Non-year round markets...what happens in the off season?

southsoundtree

Well-Known Member
Location
Olympia, WA
I have year round work. I don't melt in rain or heat (generally lukewarm in summer).

How does it work for places that shut down for the winter?

Layoffs? Unemployment?

How do you dependably staff-up when the busy season comes?

Just curious, no serious point to the question.
 

Jonny

Well-Known Member
Location
Buffalo
A few tree services here plow snow, but even that is hit or miss depending on the weather and how it’s priced. Also it is kinda rough on the truck. Alot of reverse and 1st gear.
Personally I think a tree service would be nuts to take on plowing contracts... it’d bite them in the ass if there was a blizzard that made a bunch of emergency storm damage work (Cha-Ching!) and a bunch of their trucks were tied up plowing to fulfill their contracts. Per diem plowing could make some cash though.
Firewood ain’t making many people rich, but there’s some money in it and it’s a way for tree services to try to keep their guys employed.

I wish the general public was better informed about when certain trees should be pruned. There should be more pruning work in the winter here.
 

ATH

Well-Known Member
Location
Ohio
I've kept pretty busy past few years since going full time.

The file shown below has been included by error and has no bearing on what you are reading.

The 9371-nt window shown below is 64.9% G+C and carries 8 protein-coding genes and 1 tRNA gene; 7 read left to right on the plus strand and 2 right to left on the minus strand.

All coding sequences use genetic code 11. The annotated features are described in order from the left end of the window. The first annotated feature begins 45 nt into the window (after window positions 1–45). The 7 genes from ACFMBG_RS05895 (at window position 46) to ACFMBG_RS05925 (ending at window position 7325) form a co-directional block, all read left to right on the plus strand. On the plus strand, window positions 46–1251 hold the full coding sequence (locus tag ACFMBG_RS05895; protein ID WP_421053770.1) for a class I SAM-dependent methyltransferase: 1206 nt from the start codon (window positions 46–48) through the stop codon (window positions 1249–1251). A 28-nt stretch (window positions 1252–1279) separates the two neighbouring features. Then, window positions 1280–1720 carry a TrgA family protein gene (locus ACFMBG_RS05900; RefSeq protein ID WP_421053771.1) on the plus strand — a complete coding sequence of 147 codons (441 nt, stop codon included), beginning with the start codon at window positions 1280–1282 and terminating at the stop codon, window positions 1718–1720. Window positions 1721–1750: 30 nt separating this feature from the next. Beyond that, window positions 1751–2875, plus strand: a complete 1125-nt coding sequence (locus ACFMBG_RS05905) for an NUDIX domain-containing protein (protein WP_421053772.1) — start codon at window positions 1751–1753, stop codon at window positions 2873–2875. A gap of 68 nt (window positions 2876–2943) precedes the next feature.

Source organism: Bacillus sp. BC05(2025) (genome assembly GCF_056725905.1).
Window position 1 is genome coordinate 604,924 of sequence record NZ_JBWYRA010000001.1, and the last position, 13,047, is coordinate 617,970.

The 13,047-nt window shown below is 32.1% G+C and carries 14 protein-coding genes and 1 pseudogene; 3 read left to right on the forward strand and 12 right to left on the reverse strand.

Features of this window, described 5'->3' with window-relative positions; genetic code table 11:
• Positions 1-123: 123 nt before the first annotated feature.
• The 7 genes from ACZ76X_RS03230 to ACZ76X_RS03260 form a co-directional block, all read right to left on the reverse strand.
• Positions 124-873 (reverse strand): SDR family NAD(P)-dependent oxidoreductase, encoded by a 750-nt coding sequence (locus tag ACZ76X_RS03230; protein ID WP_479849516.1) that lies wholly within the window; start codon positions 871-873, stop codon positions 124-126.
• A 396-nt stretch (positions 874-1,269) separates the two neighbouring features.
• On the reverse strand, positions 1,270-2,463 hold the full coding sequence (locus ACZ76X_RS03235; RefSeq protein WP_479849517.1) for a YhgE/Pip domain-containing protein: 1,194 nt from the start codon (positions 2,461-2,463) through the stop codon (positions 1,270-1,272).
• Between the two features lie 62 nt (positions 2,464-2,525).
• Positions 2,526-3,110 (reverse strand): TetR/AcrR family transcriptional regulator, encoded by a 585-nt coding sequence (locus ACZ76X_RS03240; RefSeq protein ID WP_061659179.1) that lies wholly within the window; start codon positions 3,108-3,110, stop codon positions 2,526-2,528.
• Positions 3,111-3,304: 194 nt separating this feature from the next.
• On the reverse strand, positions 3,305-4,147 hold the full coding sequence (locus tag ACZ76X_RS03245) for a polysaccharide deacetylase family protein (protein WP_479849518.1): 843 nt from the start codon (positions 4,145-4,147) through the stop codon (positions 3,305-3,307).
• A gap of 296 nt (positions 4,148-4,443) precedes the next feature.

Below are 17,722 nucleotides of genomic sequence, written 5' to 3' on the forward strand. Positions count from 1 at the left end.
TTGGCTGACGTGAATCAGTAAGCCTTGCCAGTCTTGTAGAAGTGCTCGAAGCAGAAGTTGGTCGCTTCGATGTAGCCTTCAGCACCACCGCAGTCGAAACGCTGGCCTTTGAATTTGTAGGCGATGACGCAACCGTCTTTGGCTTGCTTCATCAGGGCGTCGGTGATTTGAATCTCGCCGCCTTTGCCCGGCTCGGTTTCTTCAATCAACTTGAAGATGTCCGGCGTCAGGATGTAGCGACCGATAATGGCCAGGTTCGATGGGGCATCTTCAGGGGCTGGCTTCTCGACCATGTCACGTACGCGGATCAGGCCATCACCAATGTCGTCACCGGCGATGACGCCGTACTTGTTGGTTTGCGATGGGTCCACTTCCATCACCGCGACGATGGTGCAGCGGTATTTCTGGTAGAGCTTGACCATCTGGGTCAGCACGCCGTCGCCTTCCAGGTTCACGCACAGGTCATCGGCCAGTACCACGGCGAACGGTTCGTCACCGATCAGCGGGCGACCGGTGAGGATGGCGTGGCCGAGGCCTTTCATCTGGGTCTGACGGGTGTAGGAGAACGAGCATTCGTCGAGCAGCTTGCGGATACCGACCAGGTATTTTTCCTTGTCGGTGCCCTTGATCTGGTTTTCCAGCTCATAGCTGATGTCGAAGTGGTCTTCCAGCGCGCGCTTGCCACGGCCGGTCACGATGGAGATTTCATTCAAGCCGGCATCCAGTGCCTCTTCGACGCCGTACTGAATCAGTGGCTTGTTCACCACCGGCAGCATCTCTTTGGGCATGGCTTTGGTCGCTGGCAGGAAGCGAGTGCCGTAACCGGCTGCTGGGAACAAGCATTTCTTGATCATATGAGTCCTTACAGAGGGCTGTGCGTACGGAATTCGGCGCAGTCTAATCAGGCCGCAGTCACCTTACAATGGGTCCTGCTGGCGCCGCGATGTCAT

A lot of tree work, but have also done some forestry timber stand improvement (my degree/background is traditional forestry, so a good fit).

But that has always been "icing". We budget for down time rather than acting surprised when winter shows up again. I think it is wrong to layoff employees due to poor planning. It is my job to keep them working.
 

Reach

Well-Known Member
Location
Atglen, PA
We are semi-seasonal - our work slows down in the winter, and the weather often makes us lose a lot of days, so we do a lot of maintenance on the equipment. We also do commercial snow; we take on a limited number of nice contracts, not using all our trucks, so we are covered in case of a tree emergency in an ice storm, but we can still keep guys busier in the winter.
 

Boomslang

Well-Known Member
Location
NB
We typically shut down at Christmas and start up in April. Everyone goes on pogey. If something comes up (Storm work/emergency job) we can either bank our hours to be paid out when full time work starts back up or be paid out immediately (and declare it on our EI reports).

Personally, I like it. My hands are useless lumps in the cold due to possible onset of carpal tunnel, so I'm not much use below -15c. And we've never had a problem getting guys to come back. Probably because everyone else around here shuts down too, so there's no one to jump ship to....except Asplundh, but don't nobody wanna work for Asplundh.